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Report - - Greenings wires-28/07/07 | Industrial Sites | 28DaysLater.co.uk
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Report - Greenings wires-28/07/07



R

romanian1

Guest
Guest
#1
A bit of history to start with i think, as usual shamelessly copy and pasted.

Of all the metal-working industries which developed in Warrington in the late 18th centuries, none was more important than wire-drawing. The industry came to dominate the town's employment in the late 19th and 20th centuries. The origins of wire manufacture were in small-scale production in backyard workshops and foundries.
The growth of the wire industry in Warrington was aided by the demand for wire products in many other industries and in agriculture. For example in the 1880s and 1890s barbed wire was adopted in agriculture across the globe, particualrly in big farming areas of North America, Australia and South Africa.

Wire-working was already established in Warrington in the 1770s. The well-known firms that came to dominate the trade appeared towards the end of the 18th century. William Houghton had a wireworks in Tanners Lane by 1775 and in 1799 Nathaniel Greening came to the town and set up a small factory. In 1805 Greening was joined by a new partner, John Rylands, and in 1817 the partners moved to a new site at the end of Church Street. By the late 1830s the Church Street works was one of the largest industrial concerns in Warrington.

Visited With Lawrence.
Already part demolished to make way for a persimmon homes development the Brittania works must have been absolutely mammoth in its pomp, despite as i say a large chunk of it having gone already its still a very good sized explore and a very worthy one at that, especially the records room which must have one of the most complete set of part untrashed records ive ever seen at any site and this despite cheshire county council removing a lot of it in an attempt to save the archives.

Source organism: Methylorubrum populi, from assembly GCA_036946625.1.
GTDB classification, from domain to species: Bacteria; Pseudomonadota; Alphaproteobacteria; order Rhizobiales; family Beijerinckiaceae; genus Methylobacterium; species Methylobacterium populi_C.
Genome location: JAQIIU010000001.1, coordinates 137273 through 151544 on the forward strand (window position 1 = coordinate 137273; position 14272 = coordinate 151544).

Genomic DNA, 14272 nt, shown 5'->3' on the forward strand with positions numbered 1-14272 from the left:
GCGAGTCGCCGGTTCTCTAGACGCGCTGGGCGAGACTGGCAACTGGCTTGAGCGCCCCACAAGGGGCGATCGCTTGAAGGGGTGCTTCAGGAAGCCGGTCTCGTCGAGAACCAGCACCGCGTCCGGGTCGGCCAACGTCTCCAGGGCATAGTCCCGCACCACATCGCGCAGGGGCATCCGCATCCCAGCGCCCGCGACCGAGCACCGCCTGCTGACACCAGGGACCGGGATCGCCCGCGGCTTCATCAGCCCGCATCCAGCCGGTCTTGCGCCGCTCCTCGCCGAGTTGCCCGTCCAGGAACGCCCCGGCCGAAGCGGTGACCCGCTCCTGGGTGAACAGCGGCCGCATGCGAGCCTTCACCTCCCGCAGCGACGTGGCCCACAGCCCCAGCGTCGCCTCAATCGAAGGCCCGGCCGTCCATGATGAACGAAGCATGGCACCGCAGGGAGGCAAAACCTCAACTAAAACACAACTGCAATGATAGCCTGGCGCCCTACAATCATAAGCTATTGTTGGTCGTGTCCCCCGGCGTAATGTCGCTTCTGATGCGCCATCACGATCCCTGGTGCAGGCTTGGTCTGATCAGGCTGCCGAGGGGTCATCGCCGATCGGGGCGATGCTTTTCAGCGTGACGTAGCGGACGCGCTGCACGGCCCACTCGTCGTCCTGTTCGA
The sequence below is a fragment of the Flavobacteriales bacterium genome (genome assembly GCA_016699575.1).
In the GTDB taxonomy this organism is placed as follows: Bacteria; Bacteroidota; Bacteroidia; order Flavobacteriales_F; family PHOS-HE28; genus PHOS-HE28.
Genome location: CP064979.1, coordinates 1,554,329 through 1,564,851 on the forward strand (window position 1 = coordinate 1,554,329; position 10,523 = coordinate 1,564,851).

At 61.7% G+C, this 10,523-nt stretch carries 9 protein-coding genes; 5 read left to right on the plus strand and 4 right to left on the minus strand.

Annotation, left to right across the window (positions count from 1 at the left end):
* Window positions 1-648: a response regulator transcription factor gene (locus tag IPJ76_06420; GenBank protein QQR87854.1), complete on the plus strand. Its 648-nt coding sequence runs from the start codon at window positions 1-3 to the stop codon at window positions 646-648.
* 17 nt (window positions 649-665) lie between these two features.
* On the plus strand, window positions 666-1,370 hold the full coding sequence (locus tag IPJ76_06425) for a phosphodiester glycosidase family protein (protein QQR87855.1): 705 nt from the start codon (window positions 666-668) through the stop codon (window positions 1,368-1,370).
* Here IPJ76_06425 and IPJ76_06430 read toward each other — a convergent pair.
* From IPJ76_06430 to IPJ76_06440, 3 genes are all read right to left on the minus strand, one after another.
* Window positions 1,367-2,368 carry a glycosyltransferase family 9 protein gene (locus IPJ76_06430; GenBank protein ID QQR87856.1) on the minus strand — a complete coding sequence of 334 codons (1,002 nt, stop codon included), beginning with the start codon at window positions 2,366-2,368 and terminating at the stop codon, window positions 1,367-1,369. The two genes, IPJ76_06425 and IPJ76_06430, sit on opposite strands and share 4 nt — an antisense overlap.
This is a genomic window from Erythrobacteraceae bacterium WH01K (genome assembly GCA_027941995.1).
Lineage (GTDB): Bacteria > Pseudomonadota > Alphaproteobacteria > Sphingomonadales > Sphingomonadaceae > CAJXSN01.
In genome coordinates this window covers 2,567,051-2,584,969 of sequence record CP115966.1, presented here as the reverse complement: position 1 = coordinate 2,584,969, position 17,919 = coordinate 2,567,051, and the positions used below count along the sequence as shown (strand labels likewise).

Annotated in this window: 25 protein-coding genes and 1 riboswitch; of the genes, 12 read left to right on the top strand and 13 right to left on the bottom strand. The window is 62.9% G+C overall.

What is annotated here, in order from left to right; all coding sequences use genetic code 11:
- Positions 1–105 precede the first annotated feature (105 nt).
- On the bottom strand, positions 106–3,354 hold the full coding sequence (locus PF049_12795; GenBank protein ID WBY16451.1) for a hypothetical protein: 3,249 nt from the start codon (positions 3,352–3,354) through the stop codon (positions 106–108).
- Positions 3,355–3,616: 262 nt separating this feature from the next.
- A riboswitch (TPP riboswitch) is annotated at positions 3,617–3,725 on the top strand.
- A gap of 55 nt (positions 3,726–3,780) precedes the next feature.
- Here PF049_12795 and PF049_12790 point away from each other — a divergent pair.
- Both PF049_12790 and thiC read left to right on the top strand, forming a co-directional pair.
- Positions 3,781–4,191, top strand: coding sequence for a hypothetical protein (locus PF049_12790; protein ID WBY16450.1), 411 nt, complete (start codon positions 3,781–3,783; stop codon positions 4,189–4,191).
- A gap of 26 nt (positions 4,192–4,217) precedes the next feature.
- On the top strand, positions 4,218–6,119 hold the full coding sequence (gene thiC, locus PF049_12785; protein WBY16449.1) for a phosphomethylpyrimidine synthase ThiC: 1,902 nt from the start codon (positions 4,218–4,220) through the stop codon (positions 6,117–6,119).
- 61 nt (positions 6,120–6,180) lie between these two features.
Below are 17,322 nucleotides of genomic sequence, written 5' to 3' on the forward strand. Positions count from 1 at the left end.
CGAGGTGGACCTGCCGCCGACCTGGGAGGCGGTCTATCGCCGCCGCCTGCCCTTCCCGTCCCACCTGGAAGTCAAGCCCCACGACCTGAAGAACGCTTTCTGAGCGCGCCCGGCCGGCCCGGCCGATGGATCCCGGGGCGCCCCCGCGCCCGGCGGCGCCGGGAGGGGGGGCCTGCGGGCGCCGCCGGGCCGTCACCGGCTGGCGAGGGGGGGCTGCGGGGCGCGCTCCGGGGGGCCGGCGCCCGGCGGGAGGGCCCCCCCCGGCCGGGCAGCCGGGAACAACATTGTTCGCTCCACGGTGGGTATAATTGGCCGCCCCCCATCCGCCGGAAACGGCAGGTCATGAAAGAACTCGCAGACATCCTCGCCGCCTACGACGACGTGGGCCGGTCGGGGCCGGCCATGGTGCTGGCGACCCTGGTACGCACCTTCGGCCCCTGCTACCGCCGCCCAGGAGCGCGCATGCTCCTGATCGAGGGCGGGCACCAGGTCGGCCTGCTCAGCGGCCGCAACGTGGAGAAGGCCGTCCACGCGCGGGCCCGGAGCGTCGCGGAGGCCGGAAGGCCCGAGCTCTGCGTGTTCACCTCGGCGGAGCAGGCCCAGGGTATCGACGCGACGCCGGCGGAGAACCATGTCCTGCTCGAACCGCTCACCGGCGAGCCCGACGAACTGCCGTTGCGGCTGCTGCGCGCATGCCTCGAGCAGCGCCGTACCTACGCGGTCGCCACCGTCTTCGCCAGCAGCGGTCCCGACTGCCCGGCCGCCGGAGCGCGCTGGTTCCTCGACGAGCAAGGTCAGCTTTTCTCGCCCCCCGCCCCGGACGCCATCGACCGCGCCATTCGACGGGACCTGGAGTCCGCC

The strange thing was the only ways into the the records rooms were either up the ladder at the end of this room or from outside via a now demolished fire escape.
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Workers records.
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Customer records, i recognise a few of these as should our resident coal experts
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The records room, stacks of phones, typewriters, records of all sorts and all sorts of other miscellaneous equipment, i nearly had a fit when i saw this room, to say i was in heaven would be an understatement, although i had also earlier seen both a new budenberg and found some great porn (yes i know these two things in my book are probably disturbingly close to each other) so that did explain part of it at least.
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To be honest i took that many pics in the record rooms i could have put a report up on those two rooms alone:D
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Ian Sharpe

28DL Member
28DL Member
#2
The records room was accessed via a covered bridge from the first-floor typing pool in the office block opposite. Hence it was known as "over the bridge". I recognise the phones - they were the internal phones which replaced older ones while I was there in the late seventies. They were notable for their new-fangled push buttons instead of dials, which made dialling internal numbers an order of magnitude quicker. I occasionally spent time in that very aisle of dusty files. It was a little tidier then but still quite disorganised. This room was not much visited, since it was the archive for older files removed from office filing cabinets to make room for newer ones. My memory must be playing up becuase I think I remember another entrance that would have lead down steps to the factory floor, but I see no sign of it in the pictures. Or maybe it was removed and boarded up.